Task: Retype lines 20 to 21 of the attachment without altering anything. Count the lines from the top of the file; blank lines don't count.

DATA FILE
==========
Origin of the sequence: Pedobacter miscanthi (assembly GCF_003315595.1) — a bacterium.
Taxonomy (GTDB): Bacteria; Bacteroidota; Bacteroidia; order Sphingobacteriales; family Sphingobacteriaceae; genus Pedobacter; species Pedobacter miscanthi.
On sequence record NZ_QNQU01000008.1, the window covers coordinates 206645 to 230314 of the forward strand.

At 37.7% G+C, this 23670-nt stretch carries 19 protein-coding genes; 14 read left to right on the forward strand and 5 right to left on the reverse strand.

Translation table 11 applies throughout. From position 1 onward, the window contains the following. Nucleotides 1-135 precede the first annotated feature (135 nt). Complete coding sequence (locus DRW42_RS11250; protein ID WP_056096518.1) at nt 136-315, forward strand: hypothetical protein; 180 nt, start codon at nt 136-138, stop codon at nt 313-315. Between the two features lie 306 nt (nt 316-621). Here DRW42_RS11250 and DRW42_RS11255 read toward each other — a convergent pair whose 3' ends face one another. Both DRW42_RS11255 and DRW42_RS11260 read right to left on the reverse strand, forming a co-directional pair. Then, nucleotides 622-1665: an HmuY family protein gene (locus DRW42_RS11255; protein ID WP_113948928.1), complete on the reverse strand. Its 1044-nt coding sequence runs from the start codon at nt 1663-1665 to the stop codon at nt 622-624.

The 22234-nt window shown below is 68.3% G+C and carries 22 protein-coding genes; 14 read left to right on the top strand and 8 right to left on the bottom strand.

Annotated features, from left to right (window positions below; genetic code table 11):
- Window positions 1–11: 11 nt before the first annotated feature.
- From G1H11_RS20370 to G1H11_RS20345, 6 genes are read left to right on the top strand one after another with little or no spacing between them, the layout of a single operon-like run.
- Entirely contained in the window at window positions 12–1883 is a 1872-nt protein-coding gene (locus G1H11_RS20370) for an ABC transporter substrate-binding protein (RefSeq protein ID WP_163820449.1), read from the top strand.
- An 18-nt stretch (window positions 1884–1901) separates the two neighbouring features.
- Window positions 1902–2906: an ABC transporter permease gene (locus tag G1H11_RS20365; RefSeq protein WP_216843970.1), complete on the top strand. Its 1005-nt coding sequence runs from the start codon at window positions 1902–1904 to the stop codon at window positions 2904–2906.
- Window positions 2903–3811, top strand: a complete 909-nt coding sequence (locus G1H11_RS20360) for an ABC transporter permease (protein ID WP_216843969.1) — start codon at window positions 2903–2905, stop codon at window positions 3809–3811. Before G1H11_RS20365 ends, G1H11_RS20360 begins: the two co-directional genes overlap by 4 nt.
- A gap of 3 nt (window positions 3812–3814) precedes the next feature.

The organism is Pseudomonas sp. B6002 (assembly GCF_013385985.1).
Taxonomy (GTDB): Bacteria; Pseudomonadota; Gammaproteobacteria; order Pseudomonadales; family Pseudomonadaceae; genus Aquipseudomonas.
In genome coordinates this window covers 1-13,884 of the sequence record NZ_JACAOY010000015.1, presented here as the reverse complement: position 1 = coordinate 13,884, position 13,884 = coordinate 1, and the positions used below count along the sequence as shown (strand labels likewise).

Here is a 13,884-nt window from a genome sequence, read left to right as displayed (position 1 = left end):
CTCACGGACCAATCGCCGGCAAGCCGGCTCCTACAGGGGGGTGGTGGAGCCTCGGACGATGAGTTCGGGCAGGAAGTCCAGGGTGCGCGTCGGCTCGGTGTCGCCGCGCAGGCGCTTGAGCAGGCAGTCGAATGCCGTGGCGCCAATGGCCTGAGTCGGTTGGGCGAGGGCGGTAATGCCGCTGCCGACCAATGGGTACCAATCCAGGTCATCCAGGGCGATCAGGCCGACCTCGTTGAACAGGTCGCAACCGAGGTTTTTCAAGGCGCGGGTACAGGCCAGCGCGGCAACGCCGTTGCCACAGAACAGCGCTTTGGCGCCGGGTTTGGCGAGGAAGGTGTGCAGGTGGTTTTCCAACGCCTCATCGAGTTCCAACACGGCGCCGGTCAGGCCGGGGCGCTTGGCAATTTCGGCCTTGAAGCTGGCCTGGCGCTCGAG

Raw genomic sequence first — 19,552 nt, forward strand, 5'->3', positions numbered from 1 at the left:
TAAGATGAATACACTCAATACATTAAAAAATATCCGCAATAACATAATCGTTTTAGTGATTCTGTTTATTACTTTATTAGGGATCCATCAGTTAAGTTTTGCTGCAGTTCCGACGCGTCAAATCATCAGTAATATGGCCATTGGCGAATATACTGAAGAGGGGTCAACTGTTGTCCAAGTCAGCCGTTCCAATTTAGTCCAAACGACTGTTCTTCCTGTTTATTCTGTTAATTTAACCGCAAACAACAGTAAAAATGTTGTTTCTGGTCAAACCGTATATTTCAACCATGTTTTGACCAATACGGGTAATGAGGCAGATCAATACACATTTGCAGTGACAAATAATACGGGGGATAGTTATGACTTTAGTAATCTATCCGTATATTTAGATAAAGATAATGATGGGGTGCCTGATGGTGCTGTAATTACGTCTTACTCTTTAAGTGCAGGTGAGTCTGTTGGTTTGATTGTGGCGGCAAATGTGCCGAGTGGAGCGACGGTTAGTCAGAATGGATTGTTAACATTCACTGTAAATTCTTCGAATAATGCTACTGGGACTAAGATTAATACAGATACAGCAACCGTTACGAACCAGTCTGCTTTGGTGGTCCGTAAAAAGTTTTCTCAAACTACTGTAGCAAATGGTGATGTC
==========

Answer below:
Raw genomic sequence first — 19,552 nt, forward strand, 5'->3', positions numbered from 1 at the left:
TAAGATGAATACACTCAATACATTAAAAAATATCCGCAATAACATAATCGTTTTAGTGATTCTGTTTATTACTTTATTAGGGATCCATCAGTTAAGTTTTGCTGCAGTTCCGACGCGTCAAATCATCAGTAATATGGCCATTGGCGAATATACTGAAGAGGGGTCAACTGTTGTCCAAGTCAGCCGTTCCAATTTAGTCCAAACGACTGTTCTTCCTGTTTATTCTGTTAATTTAACCGCAAACAACAGTAAAAATGTTGTTTCTGGTCAAACCGTATATTTCAACCATGTTTTGACCAATACGGGTAATGAGGCAGATCAATACACATTTGCAGTGACAAATAATACGGGGGATAGTTATGACTTTAGTAATCTATCCGTATATTTAGATAAAGATAATGATGGGGTGCCTGATGGTGCTGTAATTACGTCTTACTCTTTAAGTGCAGGTGAGTCTGTTGGTTTGATTGTGGCGGCAAATGTGCCGAGTGGAGCGACGGTTAGTCAGAATGGATTGTTAACATTCACTGTAAATTCTTCGAATAATGCTACTGGGACTAAGATTAATACAGATACAGCAACCGTTACGAACCAGTCTGCTTTGGTGGTCCGTAAAAAGTTTTCTCAAACTACTGTAGCAAATGGTGATGTC